A new study published in the Annals of the Entomological Society of America shows that wild bees, which are not affected by CCD, may serve as a pollination alternative.

In the article “Wild Bees (Hymenoptera: Apoidea: Anthophila) of the Michigan Highbush Blueberry Agroecosystem,” authors Julianna K. Tuell (Michigan State University), John S. Ascher (American Museum of Natural History), and Rufus Isaacs (Michigan State University) report the results of a three-year study which took place on 15 southwestern Michigan blueberry farms. Using traps and direct observation, the authors identified 166 bee species, 112 of which were active during the blueberry blooming period. Many of these species visit more flowers per minute and deposit more pollen per visit than honey bees (Apis mellifera L.), and most of them are potential blueberry pollinators.

“This should help growers know what kinds of bees are in the fields so that they can make informed decisions about whether they should modify crop management practices in order to help conserve natural populations of bees,” said Dr. Julianna Tuell.

Unlike honey bees, which live together in hives, most of the bees found by the authors were solitary bees that nest in the soil or in wood cavities. While soil–nesting bees may be difficult to manage, the authors see potential for cavity–nesting bees, such as several species of mason bees, to be managed by growers who can support their populations by providing nesting materials.

###


http://blogs.discovermagazine.com/80...calyptic-eden/

Scientist Smackdown: Is Chernobyl Animal Dead Zone or Post-Apocalyptic Eden?




The blast that shook the Chernobyl nuclear power plant more than 20 years ago, sending a highly radioactive plume of fallout into the air, still affects local populations of butterflies and bees and other insects, according to a new study. The study appears to argue against the idea put forward by previous researchers that the region around the power plant, contaminated by radiation and off limits to most humans, has become a sort of post-apocalyptic Eden [The New York Times], in which animals can live unmolested. However, the new results are stirring up controversy.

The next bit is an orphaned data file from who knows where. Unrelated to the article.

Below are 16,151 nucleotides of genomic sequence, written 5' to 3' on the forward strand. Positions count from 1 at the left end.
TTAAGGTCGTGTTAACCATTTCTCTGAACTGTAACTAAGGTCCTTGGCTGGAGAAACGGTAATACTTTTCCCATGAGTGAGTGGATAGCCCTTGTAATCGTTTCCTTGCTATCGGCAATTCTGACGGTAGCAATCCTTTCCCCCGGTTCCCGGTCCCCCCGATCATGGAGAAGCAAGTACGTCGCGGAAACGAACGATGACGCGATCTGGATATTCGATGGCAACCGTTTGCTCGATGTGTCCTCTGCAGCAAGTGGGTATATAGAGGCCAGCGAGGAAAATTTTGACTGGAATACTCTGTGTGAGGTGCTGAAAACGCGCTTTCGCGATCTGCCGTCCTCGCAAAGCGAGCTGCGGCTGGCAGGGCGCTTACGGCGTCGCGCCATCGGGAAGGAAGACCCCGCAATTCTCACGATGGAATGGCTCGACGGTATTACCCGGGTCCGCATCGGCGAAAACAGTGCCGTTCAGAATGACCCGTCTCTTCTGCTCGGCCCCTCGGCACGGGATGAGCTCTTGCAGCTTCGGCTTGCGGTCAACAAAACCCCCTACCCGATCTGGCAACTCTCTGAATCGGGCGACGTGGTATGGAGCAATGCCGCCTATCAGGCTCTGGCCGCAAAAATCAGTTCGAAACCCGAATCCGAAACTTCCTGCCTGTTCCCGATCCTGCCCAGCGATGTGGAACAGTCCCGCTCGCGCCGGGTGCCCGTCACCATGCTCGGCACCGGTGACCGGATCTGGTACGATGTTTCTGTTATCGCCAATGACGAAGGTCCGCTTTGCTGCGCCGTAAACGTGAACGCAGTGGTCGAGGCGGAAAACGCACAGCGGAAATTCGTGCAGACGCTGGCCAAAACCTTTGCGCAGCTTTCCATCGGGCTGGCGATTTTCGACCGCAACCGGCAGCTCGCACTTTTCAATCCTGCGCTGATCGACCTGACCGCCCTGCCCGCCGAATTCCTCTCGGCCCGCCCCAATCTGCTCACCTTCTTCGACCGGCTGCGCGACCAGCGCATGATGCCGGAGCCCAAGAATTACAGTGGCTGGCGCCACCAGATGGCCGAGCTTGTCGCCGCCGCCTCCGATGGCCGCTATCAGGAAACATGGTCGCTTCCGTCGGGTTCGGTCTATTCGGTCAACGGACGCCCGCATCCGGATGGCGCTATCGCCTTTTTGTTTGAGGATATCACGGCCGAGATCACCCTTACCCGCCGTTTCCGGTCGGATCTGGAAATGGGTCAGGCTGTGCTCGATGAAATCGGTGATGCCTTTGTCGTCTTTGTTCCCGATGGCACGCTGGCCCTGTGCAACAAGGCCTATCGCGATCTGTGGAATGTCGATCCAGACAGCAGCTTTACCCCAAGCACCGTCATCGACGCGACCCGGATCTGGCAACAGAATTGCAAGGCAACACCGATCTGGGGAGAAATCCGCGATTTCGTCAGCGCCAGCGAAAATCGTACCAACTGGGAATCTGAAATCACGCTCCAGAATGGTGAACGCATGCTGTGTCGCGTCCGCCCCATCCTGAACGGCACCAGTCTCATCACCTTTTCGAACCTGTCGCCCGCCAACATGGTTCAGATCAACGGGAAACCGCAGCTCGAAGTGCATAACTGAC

###


http://blogs.discovermagazine.com/80...still-hurting/

20 Years After Valdez Spill, Eagles Are Healthy; 7 Other Species Still Hurting

Twenty years have passed, and oil from the Exxon Valdez spill still taints Alaska’s shores and waters: roughly 21,000 of the original 11 million gallons remain, and have spread up to 450 miles from the spill site in Prince William Sound.

A report by the Exxon Valdez Oil Spill Trustee Council—a state and federal partnership formed to oversee ecosystem recovery efforts—lists nine species, including the bald eagle, as fully recovered, but many of the area’s fish populations remain low. Sea otters and harlequin ducks continue to die because they dig for food in the sand and release buried oil, pockets of which remain buried in small portions of the intertidal zone hard hit by the spill. Seven distinct species, including sea otters, killer whales and clams, still are considered to be “recovering” from the initial effects of the oil [Seattle Times].

###


http://www.examiner.com/x-2363-UFO-E...African-pilots





A South African couple was witness to a 300-foot long black, silent, triangular-shaped UFO that "blocked out the stars" as it moved across the sky over their back yard.

The 10-second sighting by these two pilots in May 1996 is something that they will never forget.

Following is the original account from the witnesses. Only minor edits were made.

We are Brian & Lynette van Malsen from a town called Springs 50 miles east of Johannesburg, Gauteng South Africa.

And we saw what your witnesses saw in your UFO news of AZ town in exact detail only 13 year's earlier.